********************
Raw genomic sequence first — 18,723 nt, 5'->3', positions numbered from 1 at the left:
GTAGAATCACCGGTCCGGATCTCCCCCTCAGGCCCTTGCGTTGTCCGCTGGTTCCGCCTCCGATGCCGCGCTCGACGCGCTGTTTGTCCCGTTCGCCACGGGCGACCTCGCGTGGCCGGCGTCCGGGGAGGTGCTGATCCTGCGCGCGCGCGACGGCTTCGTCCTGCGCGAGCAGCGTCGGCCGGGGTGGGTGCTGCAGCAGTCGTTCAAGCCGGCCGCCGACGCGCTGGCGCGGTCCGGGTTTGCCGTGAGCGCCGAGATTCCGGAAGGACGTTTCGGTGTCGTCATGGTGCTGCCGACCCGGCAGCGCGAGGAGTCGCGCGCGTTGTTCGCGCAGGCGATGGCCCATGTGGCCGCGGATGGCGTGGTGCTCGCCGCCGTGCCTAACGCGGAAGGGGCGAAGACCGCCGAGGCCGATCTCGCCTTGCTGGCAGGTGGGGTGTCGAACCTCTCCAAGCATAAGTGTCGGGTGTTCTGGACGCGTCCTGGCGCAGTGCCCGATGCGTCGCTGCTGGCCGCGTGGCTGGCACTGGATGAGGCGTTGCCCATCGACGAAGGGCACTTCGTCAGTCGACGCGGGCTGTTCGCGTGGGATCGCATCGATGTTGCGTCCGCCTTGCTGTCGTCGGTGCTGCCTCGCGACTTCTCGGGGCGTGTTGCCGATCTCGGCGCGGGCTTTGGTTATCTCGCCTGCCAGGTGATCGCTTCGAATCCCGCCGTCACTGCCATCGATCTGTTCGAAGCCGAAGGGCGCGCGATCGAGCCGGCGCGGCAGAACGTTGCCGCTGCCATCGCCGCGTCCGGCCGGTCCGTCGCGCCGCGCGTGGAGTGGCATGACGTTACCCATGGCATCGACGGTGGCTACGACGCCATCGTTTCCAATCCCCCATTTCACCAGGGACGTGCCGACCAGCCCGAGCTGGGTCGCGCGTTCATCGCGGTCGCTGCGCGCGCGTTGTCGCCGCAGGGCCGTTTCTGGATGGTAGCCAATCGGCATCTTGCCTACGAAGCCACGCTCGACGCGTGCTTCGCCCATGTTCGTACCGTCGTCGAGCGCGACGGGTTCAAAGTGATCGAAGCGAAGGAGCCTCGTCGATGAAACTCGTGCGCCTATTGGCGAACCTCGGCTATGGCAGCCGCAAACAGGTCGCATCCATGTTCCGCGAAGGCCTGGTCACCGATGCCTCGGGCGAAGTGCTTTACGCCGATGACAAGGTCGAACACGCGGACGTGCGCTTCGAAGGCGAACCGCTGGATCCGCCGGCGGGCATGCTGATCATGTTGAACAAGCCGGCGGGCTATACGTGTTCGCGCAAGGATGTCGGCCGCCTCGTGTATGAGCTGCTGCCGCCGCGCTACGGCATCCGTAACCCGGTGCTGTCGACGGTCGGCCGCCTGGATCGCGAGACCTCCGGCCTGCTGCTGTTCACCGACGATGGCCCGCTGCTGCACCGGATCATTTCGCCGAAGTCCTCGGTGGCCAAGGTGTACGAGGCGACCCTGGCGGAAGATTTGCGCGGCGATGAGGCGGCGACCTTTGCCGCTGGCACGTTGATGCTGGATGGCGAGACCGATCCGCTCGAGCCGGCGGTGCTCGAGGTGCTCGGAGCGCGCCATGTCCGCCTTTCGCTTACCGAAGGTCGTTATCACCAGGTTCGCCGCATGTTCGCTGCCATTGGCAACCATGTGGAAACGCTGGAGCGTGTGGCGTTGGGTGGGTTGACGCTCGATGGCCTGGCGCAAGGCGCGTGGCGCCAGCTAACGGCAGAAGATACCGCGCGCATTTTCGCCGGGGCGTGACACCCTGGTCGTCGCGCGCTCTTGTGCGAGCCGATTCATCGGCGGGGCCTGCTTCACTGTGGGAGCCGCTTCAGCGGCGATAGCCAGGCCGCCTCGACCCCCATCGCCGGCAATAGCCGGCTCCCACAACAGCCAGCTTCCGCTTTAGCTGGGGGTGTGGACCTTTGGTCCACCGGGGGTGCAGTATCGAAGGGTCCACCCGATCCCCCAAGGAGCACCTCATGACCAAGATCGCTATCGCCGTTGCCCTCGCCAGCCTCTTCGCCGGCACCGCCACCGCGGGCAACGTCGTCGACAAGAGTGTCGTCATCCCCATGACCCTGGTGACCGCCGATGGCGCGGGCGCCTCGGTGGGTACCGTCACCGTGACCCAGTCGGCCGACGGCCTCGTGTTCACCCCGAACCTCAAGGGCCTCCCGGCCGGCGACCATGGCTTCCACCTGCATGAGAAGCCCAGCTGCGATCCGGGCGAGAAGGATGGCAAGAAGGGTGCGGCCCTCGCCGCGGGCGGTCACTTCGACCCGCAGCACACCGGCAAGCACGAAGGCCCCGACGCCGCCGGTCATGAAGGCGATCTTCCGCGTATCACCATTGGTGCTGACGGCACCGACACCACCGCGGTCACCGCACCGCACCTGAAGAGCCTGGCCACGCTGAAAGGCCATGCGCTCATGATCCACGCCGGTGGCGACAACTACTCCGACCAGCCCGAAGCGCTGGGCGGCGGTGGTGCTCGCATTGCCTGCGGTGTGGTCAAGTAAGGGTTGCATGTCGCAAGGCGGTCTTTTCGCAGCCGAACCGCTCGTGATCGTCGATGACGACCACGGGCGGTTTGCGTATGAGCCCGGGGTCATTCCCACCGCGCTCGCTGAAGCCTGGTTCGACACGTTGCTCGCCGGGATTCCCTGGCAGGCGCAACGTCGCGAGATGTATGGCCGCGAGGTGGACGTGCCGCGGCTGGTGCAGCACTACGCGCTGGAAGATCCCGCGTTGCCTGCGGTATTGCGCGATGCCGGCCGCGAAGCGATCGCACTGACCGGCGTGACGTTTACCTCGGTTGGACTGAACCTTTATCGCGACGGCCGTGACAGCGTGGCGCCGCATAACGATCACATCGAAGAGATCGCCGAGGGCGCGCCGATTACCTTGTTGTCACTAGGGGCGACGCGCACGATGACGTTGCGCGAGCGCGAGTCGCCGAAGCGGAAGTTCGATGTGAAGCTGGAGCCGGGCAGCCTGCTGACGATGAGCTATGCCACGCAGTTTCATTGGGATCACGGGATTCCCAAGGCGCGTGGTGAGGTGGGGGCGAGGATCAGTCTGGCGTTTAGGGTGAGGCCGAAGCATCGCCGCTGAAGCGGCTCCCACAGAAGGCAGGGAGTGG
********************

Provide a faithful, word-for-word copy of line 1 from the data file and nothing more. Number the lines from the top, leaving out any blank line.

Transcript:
Raw genomic sequence first — 18,723 nt, 5'->3', positions numbered from 1 at the left: